So the day arrived when BOB and us would finally part company, after nine and a half months and over 35,000 miles I was now heading for the airport whilst Sue and Dave went into the city to the shipping agents (Navicon Argentina) to pay. When I arrived at the cargo terminal everything went smoothly until I handed over my documentation, whereupon the customs official pointed out that the Temporary Vehicle Import Permit I had for the bike was actually for Uruguay and not Argentina!!  It turned out that the woman who had given us such a hard time when we entered Argentina had also given us the the wrong paperwork, fortunately the girl dealing with me was able to sort out the problem but not before a few phone calls and panic on my part. Sue was waiting for confirmation of customs clearance before paying the money to the agents in BA and of course that brought its own problems but eventually the guys in the warehouse were given the OK and proceeded to shrink wrap BOB ready for shipping.

On a good note, it was around this point that I realised the threats of the bent cops on Ruta 14 to pay the speeding fine at customs were nothing more than hot air! and I've still got the paperwork to prove it.

We now had four days before flying home and decided to move hotels to downtown BA, we spent the rest of our time sightseeing and relaxing. Buenos Aires was for me one of the most beautiful cities we had visited on our journey, the place has a friendly feel to it and getting around is relatively painless. We spent one of our days taking an organised coach tour of the city which turned out to be a great way to see as much as possible in one day.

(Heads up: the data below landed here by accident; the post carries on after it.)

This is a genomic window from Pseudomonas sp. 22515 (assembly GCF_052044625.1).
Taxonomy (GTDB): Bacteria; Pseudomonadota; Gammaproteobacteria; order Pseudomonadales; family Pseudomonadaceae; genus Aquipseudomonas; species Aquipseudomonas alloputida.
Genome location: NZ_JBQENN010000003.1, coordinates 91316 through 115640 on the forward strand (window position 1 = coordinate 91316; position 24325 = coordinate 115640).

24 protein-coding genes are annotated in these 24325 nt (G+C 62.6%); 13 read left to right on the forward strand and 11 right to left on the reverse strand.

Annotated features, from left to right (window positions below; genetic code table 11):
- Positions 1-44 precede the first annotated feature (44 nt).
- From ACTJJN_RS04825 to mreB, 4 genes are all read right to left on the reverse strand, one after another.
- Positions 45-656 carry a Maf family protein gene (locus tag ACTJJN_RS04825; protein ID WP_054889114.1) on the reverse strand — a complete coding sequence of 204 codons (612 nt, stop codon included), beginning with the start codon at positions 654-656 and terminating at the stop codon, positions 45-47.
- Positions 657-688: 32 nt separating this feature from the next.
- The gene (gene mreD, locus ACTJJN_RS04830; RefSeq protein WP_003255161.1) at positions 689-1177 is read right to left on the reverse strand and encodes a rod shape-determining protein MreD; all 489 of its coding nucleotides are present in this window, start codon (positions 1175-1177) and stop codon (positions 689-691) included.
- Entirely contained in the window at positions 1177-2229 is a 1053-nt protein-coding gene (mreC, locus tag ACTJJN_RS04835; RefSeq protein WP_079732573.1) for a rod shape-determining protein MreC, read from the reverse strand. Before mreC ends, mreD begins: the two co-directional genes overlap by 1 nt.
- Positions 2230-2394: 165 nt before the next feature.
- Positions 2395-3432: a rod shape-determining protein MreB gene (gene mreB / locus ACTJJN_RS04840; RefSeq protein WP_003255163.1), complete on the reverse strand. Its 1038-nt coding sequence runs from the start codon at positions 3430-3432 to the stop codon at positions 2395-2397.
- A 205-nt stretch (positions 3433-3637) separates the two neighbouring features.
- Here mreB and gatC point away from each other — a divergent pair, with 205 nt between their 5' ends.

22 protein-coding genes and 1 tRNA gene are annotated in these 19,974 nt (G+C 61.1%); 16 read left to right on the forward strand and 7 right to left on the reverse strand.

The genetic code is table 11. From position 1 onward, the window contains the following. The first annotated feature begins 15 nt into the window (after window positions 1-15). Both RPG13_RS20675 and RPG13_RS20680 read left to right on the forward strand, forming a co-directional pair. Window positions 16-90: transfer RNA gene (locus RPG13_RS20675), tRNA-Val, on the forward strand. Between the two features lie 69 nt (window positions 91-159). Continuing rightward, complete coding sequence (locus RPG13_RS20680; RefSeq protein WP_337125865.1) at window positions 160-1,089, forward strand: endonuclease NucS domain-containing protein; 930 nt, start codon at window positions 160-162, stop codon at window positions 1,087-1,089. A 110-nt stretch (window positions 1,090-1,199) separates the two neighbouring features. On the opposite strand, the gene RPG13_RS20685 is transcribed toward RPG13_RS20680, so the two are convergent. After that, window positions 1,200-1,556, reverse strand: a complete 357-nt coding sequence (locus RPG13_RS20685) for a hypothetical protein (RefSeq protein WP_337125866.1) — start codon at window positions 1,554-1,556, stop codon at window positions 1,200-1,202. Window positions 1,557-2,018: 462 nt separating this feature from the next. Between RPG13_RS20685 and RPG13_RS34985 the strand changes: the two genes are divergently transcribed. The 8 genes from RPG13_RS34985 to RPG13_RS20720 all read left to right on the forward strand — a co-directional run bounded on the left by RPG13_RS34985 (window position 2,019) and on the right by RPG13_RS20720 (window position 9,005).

A Day in Buenos Aires

The Tower of the English, complete with a copy of the Big Ben clock presented by the city's British community in 1916.
Wash day for the city's homeless.
The Building of the Argentine National Congress, situated at one end of the Avenida de Mayo.
At the other end of the avenue is the Plaza de Mayo and the Casada Rosada (the pink house) this building is the seat of the Argentine government and the first floor balcony on the left of the building is where Eva Peron made her famous speeches to the masses.
In the main square, veterans of the Falklands war have set up camp to demand recognition for everyone involved in the campaign. Presently only those service personnel who fought against the British are given recognition.
The plaza, since 1977, the plaza is also where the Mothers of the Plaza de Mayo have congregated with signs and pictures of desaparecidos, their children, who were subject to forced disappearance by the Argentine military in the Dirty War, during the National Reorganization Process
Every Thursday at 3:30pm, rain or shine, Las Madres gather in the center of the Plaza and continue their ongoing fight. Recognizable by their white kerchiefs, they gather and march with signs – patiently allowing tourists to photograph them and often talking about their lives, their missing children, and the future.

La Recoleta Cemetery.
The grave of Eva Peron.

La Boca
This Buenos Aires barrio (neighborhood) is best known for its football team, Boca Juniors, for whom the legendary Diego Maradona played, but also for its multi-colored wooden and corrugated-iron houses. The houses were built and painted by Italian immigrant families. They liberated materials and paint from the local docks where they worked.

La Boca architecture.
Boca Juniors Stadium.
The club's most famous player.....some claim the greatest player ever to grace the game, to me he'll always be a fat little drug taking cheat!  enough said.
Buenos Aires is the home of the tango, here's me showing how it's done!
Here's a couple doing it properly! (no difference really)
Florida Street market.
The Floralis Generica statue.
The shiny flower consists of 6 petals (each measuring 13 meters long and 7 meters wide) and 4 pistons. The petals close in the evening from sunset to sunup; a 20-minute process mimicking the actual movement of a flower.
The rejuvenated docks area.
Rib steak Argentinian style.

Dave left for the UK a couple of days before us and we agreed to meet up when we all got back home, the reality for us was that the trip of a lifetime was coming to an end....